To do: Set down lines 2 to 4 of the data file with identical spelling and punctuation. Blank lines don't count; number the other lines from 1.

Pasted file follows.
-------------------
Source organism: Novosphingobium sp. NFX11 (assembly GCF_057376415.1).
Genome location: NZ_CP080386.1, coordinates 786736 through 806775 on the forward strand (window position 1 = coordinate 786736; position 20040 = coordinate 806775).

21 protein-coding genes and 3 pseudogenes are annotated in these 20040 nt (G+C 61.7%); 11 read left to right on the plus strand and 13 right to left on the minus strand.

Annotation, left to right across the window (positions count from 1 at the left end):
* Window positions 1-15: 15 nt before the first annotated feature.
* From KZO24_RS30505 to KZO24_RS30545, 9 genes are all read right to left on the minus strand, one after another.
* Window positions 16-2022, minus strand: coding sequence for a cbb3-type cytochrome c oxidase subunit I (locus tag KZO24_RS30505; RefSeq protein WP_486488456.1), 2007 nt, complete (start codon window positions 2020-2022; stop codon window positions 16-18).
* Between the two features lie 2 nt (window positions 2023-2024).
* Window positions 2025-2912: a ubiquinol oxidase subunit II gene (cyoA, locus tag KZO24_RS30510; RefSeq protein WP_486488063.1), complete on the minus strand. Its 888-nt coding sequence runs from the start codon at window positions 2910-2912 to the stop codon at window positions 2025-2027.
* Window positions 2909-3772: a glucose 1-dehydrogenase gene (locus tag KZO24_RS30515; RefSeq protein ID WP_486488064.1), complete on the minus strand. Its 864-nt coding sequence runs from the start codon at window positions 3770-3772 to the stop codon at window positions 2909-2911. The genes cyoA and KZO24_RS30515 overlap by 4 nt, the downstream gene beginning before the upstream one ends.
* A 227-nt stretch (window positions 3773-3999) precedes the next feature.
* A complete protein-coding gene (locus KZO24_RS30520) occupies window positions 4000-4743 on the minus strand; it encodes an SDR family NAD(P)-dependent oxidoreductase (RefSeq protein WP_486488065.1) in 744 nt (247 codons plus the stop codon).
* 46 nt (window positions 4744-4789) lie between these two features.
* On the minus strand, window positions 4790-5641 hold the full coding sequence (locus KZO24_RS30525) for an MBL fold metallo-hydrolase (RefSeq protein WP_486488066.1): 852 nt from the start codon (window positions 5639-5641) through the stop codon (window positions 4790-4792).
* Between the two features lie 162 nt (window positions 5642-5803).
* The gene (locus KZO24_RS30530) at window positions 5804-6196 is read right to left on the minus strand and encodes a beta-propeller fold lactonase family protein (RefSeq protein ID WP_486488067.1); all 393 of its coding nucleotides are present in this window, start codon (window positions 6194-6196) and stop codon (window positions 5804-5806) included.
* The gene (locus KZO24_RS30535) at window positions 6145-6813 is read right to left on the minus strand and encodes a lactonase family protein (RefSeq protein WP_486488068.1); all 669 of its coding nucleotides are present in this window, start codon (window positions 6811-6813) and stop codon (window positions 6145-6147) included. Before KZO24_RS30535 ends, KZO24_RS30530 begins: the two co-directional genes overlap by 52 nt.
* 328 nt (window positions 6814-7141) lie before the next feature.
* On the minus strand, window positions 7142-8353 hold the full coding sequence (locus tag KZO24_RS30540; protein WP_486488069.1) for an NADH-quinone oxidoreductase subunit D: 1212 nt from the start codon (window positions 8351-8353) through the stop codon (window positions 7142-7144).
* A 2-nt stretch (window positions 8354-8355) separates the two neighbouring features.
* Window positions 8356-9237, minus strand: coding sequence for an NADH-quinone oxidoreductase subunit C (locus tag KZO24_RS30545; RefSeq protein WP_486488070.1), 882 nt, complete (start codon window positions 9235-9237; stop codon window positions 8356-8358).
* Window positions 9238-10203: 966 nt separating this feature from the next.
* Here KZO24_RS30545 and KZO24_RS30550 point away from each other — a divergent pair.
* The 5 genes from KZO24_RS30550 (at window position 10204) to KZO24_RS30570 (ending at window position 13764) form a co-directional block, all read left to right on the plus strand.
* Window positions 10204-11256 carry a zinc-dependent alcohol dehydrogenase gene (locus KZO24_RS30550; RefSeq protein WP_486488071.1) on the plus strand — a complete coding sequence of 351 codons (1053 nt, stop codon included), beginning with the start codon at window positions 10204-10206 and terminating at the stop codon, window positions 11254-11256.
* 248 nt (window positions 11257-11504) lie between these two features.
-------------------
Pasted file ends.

Genome location: NZ_CP080386.1, coordinates 786736 through 806775 on the forward strand (window position 1 = coordinate 786736; position 20040 = coordinate 806775).

21 protein-coding genes and 3 pseudogenes are annotated in these 20040 nt (G+C 61.7%); 11 read left to right on the plus strand and 13 right to left on the minus strand.

Annotation, left to right across the window (positions count from 1 at the left end):